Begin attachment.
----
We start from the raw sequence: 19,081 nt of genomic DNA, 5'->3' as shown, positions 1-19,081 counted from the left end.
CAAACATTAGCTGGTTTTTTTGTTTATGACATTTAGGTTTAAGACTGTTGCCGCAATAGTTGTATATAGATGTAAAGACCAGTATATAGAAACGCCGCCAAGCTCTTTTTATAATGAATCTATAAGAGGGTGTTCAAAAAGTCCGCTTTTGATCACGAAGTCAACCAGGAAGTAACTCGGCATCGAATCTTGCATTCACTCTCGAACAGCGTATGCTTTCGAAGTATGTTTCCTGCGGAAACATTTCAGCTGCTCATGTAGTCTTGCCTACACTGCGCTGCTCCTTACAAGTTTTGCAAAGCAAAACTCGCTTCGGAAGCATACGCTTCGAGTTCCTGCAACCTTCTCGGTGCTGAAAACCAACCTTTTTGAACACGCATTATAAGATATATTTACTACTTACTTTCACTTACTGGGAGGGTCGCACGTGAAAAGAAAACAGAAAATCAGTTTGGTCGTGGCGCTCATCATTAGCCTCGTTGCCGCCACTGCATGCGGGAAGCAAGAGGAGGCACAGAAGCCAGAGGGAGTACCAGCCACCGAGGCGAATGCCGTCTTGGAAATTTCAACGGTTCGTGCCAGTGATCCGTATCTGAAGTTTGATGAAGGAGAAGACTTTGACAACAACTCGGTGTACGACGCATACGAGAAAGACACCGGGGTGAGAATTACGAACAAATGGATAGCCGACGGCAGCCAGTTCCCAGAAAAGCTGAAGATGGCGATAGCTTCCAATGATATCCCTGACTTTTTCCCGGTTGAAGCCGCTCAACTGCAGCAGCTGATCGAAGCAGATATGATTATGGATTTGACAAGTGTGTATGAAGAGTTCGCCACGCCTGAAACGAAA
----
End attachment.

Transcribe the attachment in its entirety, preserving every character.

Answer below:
We start from the raw sequence: 19,081 nt of genomic DNA, 5'->3' as shown, positions 1-19,081 counted from the left end.
CAAACATTAGCTGGTTTTTTTGTTTATGACATTTAGGTTTAAGACTGTTGCCGCAATAGTTGTATATAGATGTAAAGACCAGTATATAGAAACGCCGCCAAGCTCTTTTTATAATGAATCTATAAGAGGGTGTTCAAAAAGTCCGCTTTTGATCACGAAGTCAACCAGGAAGTAACTCGGCATCGAATCTTGCATTCACTCTCGAACAGCGTATGCTTTCGAAGTATGTTTCCTGCGGAAACATTTCAGCTGCTCATGTAGTCTTGCCTACACTGCGCTGCTCCTTACAAGTTTTGCAAAGCAAAACTCGCTTCGGAAGCATACGCTTCGAGTTCCTGCAACCTTCTCGGTGCTGAAAACCAACCTTTTTGAACACGCATTATAAGATATATTTACTACTTACTTTCACTTACTGGGAGGGTCGCACGTGAAAAGAAAACAGAAAATCAGTTTGGTCGTGGCGCTCATCATTAGCCTCGTTGCCGCCACTGCATGCGGGAAGCAAGAGGAGGCACAGAAGCCAGAGGGAGTACCAGCCACCGAGGCGAATGCCGTCTTGGAAATTTCAACGGTTCGTGCCAGTGATCCGTATCTGAAGTTTGATGAAGGAGAAGACTTTGACAACAACTCGGTGTACGACGCATACGAGAAAGACACCGGGGTGAGAATTACGAACAAATGGATAGCCGACGGCAGCCAGTTCCCAGAAAAGCTGAAGATGGCGATAGCTTCCAATGATATCCCTGACTTTTTCCCGGTTGAAGCCGCTCAACTGCAGCAGCTGATCGAAGCAGATATGATTATGGATTTGACAAGTGTGTATGAAGAGTTCGCCACGCCTGAAACGAAA